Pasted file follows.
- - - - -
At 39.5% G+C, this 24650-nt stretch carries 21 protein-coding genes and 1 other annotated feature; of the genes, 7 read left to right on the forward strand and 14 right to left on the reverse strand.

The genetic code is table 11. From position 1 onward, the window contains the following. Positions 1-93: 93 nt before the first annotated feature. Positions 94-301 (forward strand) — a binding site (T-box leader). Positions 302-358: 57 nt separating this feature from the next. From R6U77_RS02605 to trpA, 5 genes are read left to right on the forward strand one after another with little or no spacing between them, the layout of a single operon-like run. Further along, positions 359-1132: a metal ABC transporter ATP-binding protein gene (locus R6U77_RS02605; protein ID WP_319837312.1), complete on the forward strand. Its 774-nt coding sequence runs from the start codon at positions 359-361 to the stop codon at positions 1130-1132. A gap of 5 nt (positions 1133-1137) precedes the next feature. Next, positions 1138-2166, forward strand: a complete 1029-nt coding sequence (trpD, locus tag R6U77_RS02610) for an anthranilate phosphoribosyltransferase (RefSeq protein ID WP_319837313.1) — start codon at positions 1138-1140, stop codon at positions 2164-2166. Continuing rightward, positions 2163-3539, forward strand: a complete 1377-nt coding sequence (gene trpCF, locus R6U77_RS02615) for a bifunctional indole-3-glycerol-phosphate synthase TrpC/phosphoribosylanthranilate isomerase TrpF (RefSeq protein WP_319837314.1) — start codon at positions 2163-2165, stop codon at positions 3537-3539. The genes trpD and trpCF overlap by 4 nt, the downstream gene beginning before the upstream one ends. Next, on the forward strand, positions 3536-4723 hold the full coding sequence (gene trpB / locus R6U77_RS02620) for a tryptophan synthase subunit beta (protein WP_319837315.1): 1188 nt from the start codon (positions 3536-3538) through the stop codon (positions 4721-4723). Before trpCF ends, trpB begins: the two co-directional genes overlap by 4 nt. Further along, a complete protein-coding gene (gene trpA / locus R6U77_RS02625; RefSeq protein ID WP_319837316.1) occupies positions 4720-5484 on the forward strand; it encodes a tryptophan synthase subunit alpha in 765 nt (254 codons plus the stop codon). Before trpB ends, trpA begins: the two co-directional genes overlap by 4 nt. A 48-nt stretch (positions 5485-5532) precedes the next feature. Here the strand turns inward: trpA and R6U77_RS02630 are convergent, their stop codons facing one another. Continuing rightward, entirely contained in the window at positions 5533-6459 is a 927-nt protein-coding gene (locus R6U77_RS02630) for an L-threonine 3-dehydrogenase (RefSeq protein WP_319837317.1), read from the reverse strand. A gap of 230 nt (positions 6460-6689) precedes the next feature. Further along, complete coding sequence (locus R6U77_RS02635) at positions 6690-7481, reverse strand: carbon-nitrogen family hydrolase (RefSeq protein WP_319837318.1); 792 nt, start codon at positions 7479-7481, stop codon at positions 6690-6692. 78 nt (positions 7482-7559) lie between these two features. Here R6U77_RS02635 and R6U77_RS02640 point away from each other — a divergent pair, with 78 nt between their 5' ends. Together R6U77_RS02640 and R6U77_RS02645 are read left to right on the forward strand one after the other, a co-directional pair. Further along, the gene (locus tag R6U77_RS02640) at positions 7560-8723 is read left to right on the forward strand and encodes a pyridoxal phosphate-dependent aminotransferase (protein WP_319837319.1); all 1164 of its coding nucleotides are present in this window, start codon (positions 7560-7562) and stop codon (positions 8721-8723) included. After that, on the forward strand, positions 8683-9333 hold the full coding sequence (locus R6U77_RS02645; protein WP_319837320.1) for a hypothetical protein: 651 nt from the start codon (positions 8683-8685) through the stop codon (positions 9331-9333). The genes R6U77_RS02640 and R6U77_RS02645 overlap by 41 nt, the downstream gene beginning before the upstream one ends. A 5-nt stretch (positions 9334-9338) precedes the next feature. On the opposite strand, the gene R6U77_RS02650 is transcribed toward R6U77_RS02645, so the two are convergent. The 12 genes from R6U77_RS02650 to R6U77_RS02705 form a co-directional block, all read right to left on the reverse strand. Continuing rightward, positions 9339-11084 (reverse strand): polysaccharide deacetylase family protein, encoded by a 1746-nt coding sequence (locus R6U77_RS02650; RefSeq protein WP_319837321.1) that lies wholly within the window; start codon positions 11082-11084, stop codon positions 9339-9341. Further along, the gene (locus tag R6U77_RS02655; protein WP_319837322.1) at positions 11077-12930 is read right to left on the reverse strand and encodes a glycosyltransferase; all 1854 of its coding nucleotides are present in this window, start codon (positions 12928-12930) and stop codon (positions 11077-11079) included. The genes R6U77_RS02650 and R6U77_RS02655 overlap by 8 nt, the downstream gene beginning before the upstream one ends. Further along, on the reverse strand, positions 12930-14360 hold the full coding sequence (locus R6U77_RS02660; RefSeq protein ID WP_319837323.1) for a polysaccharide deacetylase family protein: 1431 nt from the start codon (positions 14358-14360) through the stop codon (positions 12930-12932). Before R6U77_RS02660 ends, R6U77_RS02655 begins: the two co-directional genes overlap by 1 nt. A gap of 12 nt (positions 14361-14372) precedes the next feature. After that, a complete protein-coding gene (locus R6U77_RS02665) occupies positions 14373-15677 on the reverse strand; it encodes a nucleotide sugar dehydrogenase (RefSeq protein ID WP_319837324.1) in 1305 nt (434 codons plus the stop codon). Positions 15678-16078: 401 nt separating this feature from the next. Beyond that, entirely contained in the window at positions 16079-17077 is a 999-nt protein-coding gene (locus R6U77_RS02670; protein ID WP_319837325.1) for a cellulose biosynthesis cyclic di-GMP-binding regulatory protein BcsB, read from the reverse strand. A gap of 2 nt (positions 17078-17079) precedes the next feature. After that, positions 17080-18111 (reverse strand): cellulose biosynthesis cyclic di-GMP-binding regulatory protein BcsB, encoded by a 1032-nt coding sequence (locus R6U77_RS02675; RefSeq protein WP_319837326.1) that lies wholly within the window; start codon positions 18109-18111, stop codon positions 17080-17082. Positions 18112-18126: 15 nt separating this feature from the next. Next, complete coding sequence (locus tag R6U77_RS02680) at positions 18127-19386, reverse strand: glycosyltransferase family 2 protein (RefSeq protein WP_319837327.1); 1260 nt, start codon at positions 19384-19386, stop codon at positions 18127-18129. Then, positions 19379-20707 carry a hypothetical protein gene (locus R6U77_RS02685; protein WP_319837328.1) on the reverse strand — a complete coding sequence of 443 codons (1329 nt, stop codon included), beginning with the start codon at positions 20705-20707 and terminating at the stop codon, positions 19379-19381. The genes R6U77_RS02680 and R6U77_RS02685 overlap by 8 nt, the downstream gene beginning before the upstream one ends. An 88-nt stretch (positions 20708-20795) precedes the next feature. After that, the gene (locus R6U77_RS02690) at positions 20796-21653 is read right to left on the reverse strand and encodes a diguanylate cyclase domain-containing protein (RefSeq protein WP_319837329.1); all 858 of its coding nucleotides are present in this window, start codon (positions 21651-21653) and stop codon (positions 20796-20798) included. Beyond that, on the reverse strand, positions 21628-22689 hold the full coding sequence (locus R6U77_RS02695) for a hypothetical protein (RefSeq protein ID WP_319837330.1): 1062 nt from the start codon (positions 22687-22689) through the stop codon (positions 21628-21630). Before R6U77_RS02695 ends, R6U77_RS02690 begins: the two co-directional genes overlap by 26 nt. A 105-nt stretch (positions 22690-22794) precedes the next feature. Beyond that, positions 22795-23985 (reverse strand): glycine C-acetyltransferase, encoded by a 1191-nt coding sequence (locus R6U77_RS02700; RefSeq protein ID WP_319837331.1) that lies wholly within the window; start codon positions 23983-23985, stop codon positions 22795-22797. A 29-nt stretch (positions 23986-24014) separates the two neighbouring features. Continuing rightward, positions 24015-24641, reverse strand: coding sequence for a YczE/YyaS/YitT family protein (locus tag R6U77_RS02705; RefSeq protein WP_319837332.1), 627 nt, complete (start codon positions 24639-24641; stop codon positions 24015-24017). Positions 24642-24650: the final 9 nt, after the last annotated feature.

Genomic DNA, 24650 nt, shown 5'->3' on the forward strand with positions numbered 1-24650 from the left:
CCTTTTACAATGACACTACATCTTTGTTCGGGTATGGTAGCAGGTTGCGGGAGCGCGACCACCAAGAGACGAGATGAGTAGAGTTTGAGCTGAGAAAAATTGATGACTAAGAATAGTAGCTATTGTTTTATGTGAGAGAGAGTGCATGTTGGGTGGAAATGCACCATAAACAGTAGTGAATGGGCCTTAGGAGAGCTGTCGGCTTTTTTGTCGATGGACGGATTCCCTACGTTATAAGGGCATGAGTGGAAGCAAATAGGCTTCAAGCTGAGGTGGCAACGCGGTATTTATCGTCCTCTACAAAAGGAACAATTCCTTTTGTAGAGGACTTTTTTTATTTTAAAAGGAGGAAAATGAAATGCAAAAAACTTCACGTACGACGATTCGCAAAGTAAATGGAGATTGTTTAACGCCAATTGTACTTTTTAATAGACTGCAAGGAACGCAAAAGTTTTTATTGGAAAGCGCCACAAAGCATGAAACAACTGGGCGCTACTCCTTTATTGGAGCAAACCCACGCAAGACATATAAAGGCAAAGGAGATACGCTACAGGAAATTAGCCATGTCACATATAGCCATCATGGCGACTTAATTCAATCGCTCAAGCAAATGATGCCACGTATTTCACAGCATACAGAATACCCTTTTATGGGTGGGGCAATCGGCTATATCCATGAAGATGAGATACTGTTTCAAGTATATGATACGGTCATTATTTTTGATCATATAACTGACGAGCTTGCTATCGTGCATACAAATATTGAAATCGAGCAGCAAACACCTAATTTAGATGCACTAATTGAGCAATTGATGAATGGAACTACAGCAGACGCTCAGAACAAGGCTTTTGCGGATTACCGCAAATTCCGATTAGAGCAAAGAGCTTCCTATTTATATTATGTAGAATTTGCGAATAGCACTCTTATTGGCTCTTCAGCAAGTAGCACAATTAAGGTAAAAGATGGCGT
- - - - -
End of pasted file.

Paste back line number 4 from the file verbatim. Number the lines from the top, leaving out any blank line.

CCTTTTACAATGACACTACATCTTTGTTCGGGTATGGTAGCAGGTTGCGGGAGCGCGACCACCAAGAGACGAGATGAGTAGAGTTTGAGCTGAGAAAAATTGATGACTAAGAATAGTAGCTATTGTTTTATGTGAGAGAGAGTGCATGTTGGGTGGAAATGCACCATAAACAGTAGTGAATGGGCCTTAGGAGAGCTGTCGGCTTTTTTGTCGATGGACGGATTCCCTACGTTATAAGGGCATGAGTGGAAGCAAATAGGCTTCAAGCTGAGGTGGCAACGCGGTATTTATCGTCCTCTACAAAAGGAACAATTCCTTTTGTAGAGGACTTTTTTTATTTTAAAAGGAGGAAAATGAAATGCAAAAAACTTCACGTACGACGATTCGCAAAGTAAATGGAGATTGTTTAACGCCAATTGTACTTTTTAATAGACTGCAAGGAACGCAAAAGTTTTTATTGGAAAGCGCCACAAAGCATGAAACAACTGGGCGCTACTCCTTTATTGGAGCAAACCCACGCAAGACATATAAAGGCAAAGGAGATACGCTACAGGAAATTAGCCATGTCACATATAGCCATCATGGCGACTTAATTCAATCGCTCAAGCAAATGATGCCACGTATTTCACAGCATACAGAATACCCTTTTATGGGTGGGGCAATCGGCTATATCCATGAAGATGAGATACTGTTTCAAGTATATGATACGGTCATTATTTTTGATCATATAACTGACGAGCTTGCTATCGTGCATACAAATATTGAAATCGAGCAGCAAACACCTAATTTAGATGCACTAATTGAGCAATTGATGAATGGAACTACAGCAGACGCTCAGAACAAGGCTTTTGCGGATTACCGCAAATTCCGATTAGAGCAAAGAGCTTCCTATTTATATTATGTAGAATTTGCGAATAGCACTCTTATTGGCTCTTCAGCAAGTAGCACAATTAAGGTAAAAGATGGCGT